When the writer Jack Larson was in his 30s, he received the first grant the Rockefeller Foundation ever awarded to a playwright. But that's not what he will be remem bered for.
His elegant, fanciful plays, written mostly in rhymed verse, have been presented in theaters from the Mark Taper Forum in Los Angeles, his hometown, to the Edinburgh Festival Theater in Scotland. He also wrote the libretto for Virgil Thomson's opera "Lord Byron." And in another turn of career, he was associate producer on films like "The Paper Chase," "Urban Cowboy" and "The China Syndrome."But even these endeavors are a mere blip on the radar screen of public attention in comparison with the true source of his lasting fame: in the 1950s, he played Jimmy Olsen, cub reporter for The Daily Planet, on "The Adventures of Superman," a television series that continues in syndication.
Larson is an icon of American popular culture. The bow tie he wore as Jimmy Olsen is on display at the Smithsonian Institution in Washington. He still gets fan mail and is stopped on the street by strangers.
But Larson's latest work is another literary project. He has written the text for a chamber opera with narrator, "The Astronaut's Tale," with a score by the composer Charles Fussell. The work will receive its premiere on Sunday evening in Boston, with Larson as narrator.
Larson has spent his life shuttling back and forth between the world of arts and letters and the world of pop culture. At 65, he still has Jimmy Olsen's impish smile and close-cropped, though now gray, hair. As his friend, the actress Debra Winger has put it, "Jack still has a lot of `golly gee' in him."
Larson regards Jimmy Olsen as his doppelganger. "I've shared my life with him since I was quite young," he said recently. "And now, I see that Jimmy has been very good to me, and I've been very good to him."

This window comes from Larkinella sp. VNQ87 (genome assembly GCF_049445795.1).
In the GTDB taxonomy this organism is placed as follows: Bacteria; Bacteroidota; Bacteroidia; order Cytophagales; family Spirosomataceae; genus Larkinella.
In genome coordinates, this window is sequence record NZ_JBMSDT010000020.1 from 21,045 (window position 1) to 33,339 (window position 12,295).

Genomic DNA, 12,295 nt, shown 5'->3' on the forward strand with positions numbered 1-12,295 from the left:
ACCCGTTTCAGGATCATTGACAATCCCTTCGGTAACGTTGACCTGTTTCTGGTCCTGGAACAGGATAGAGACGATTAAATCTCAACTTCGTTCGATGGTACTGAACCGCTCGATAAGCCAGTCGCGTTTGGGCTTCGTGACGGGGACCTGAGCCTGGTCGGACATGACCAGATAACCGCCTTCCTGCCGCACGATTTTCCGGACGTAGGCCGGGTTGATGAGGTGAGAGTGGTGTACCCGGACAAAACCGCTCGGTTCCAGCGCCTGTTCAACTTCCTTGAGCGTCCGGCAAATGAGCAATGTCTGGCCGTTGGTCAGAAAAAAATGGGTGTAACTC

It wasn't always that way. Larson never wanted the role, accepted it reluctantly and was dismayed by his success.
At a special school for youths with creative talent, teachers fostered Larson's love of reading and introduced him to Shakespeare. Later, he attended junior college. An agent from Warner Brothers spotted him and signed him up in the same week as Debbie Reynolds. He was 17.
At the studio, Larson was cast in "mostly forgettable" films, he said. His dream was to go to New York and become a playwright and theater actor. A sympathetic agent suggested a way for him to do it.
"It was a one-shot deal, a show for kids, and my agent told me that it didn't have a sponsor and would probably never be broadcast,"
Larson said. "They wanted me to film 26 episodes."
The show, of course, was "Superman." This was 1951.
In 1952, "Superman" found a sponsor and was broadcast to enormous success. And even more than Superman, it was Jimmy - the adolescent Everyman who was always getting himself and Lois Lane ensnared in perilous mix-ups - whom Americans took to heart.
"I thought I would be typecast as an actor, and ruined forever as a writer," Larson said. But needing the work, he played Jimmy for nearly seven seasons, until George Reeves, who portrayed Superman, died, apparently by suicide.
The idea for "The Astronaut's Tale" came to Larson over 20 years ago, when he wrote a new version of the text for Stravinsky's "Histoire du Soldat," which was performed by members of the Los Angeles Philharmonic.
Lately, Larson has been making surprise comebacks as Jimmy Ol-sen on television. Jerry Seinfeld, a huge fan, asked him to make a cameo appearance in an American Express commercial. In 1996, Larson played Olsen for an episode of "Lois and Clark."